EUROPEAN STOCKS REGAIN COMPOSURE ON US-CHINA TRADE TALK NEWS

European stocks rebounded on Thursday on news that Beijing and Washington will hold trade talks, while the Turkish
lira rose after Qatar offered to invest $15bn in Turkey. Asian indices fell Wednesday on concerns over Turkey’s crisis, but losses were capped by hopes of an end to the tit-for-tat trade war between China and the United States.
Frankfurt, London and Paris shares bounced higher, having shed more than 1.5% the previous day on Turkey fears and Chinese growth concerns. “Investor risk sentiment has received a boost on two fronts,” noted OANDA analyst Dean
Popplewell. “Reports that China has accepted a US invitation to trade talks in late August and news that Qatar has pledged to invest $15bn in Turkey are helping market risk sentiment and pressuring the dollar.”

MODEST RECOVERY
Emerging market currencies staged a modest recovery after a tumultuous week for the Turkish lira, which plumbed record lows against the dollar. The lira’s plunge – ongoing for weeks – turned into a rout last Friday when US
President Donald Trump tweeted that his administration was doubling aluminium and steel tariffs for Turkey.
Trump’s decision was made amid a bitter row over Ankara’s detention of an American pastor. But President Recep Tayyip Erdogan said Turkey was facing an “economic attack”. Wall Street wobbled on Wednesday as traders fretted over possible global contagion from Turkey. However, the prospect of US-China talks “has prompted a rebound in the Chinese renminbi from its recent lows, while the continued recovery in the Turkish lira has alleviated short term concerns of a collapse in the currency”, noted CMC Markets analyst Michael Hewson. China’s Vice Commerce Minister Wang Shouwen, the deputy representative on international trade negotiations, will meet senior US treasury official David Malpass at Washington’s invitation, the ministry in Beijing said in a statement. Traders saw a glimmer of hope of a detente in the ongoing trade battle that has seen the two sides hit each other with reciprocal tariffs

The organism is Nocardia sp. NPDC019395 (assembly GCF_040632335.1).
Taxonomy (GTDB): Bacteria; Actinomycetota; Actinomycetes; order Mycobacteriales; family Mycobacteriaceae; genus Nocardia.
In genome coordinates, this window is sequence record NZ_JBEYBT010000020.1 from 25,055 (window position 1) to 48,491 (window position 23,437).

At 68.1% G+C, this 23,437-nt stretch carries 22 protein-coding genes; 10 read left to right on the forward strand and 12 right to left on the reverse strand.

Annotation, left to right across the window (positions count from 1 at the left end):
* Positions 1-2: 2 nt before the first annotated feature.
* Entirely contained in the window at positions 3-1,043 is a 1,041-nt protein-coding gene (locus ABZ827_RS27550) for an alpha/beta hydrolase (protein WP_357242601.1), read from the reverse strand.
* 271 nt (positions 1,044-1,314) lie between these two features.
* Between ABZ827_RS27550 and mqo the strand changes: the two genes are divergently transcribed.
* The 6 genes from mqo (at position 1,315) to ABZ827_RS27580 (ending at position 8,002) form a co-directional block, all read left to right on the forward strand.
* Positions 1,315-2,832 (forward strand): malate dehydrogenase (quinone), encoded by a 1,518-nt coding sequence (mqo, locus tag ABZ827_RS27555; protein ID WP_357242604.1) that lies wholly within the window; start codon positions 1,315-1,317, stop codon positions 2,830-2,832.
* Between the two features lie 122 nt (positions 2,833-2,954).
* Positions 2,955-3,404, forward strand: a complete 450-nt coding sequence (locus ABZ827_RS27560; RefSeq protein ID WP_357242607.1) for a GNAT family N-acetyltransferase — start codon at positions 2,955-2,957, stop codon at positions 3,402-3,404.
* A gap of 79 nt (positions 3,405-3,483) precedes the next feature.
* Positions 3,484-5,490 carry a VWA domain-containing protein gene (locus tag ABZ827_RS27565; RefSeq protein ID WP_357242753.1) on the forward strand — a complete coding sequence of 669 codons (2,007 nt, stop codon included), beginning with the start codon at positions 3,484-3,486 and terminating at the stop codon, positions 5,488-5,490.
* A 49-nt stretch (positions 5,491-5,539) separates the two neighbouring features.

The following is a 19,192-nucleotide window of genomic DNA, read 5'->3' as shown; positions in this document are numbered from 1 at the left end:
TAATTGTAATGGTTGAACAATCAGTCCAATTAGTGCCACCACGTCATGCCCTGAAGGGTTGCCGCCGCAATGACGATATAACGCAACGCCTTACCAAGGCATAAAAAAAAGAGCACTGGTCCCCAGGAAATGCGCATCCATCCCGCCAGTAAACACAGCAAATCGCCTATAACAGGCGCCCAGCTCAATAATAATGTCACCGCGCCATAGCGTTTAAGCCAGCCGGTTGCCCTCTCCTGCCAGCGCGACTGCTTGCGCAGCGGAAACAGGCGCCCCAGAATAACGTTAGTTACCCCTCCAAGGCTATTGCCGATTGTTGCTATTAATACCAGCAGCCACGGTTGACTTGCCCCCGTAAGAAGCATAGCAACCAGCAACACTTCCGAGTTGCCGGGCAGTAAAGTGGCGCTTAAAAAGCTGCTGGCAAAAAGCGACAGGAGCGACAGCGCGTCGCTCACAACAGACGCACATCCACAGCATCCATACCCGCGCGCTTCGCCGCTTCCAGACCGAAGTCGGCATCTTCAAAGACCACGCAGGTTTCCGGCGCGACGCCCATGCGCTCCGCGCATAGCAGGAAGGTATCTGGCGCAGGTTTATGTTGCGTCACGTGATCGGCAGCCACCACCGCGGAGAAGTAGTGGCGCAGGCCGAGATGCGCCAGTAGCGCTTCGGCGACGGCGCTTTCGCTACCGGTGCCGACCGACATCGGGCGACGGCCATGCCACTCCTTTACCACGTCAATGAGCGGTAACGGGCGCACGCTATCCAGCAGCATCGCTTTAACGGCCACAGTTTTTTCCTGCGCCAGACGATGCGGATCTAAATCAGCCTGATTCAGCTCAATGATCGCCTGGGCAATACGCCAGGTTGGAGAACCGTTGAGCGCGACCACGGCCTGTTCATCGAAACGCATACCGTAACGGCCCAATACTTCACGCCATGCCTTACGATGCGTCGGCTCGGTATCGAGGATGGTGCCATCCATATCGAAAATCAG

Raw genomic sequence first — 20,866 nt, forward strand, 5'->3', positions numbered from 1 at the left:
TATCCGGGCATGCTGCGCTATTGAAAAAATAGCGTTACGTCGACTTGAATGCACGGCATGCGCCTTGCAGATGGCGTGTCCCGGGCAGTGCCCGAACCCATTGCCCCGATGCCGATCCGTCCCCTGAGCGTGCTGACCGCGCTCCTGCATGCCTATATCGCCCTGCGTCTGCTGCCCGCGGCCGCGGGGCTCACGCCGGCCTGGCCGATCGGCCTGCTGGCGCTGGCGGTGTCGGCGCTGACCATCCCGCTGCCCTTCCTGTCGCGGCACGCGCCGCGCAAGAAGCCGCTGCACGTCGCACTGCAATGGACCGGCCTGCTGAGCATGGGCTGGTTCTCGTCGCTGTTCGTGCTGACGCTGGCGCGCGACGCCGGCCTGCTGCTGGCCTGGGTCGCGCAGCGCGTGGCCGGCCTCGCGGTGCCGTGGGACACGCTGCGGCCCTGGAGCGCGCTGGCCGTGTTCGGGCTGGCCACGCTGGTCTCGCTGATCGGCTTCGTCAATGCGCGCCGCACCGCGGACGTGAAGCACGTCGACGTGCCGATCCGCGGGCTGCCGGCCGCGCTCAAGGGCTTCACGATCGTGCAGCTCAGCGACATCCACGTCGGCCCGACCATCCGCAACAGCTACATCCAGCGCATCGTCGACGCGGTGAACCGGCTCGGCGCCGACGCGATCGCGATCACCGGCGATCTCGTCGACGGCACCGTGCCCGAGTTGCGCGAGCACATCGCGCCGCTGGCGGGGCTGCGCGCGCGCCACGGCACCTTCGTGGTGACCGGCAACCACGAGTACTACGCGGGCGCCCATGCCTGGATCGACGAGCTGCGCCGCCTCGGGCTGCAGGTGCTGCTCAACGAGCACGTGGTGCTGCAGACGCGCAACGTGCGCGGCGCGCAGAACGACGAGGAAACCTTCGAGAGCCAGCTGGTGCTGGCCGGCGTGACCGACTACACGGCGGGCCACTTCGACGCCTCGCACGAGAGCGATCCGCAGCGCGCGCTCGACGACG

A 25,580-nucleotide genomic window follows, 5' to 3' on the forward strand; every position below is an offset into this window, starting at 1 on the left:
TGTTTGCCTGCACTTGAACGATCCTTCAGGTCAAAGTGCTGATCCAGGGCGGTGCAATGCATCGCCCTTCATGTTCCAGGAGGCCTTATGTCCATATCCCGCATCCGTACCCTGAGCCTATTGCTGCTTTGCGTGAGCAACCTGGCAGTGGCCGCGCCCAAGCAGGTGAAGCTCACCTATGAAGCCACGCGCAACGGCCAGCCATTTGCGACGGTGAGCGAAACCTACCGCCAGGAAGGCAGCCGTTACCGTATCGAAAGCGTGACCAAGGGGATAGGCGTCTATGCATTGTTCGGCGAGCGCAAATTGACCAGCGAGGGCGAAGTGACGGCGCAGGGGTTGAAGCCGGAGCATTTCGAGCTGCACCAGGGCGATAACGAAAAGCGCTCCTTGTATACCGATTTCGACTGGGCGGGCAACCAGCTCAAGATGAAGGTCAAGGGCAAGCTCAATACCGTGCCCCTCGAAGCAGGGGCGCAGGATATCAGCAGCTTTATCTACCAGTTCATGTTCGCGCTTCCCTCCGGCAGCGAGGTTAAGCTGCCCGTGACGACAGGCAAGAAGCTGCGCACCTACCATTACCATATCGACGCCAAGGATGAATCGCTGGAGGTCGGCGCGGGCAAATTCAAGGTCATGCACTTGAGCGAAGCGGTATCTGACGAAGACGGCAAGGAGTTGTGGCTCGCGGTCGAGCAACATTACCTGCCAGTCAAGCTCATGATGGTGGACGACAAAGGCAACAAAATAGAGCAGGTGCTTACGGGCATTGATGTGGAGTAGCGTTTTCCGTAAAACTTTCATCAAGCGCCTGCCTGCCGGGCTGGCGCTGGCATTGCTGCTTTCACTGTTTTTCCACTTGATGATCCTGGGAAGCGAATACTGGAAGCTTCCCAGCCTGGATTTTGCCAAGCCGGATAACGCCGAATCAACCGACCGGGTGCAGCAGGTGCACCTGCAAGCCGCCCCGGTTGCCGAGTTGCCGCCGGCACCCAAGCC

on goods so far worth $34bn.

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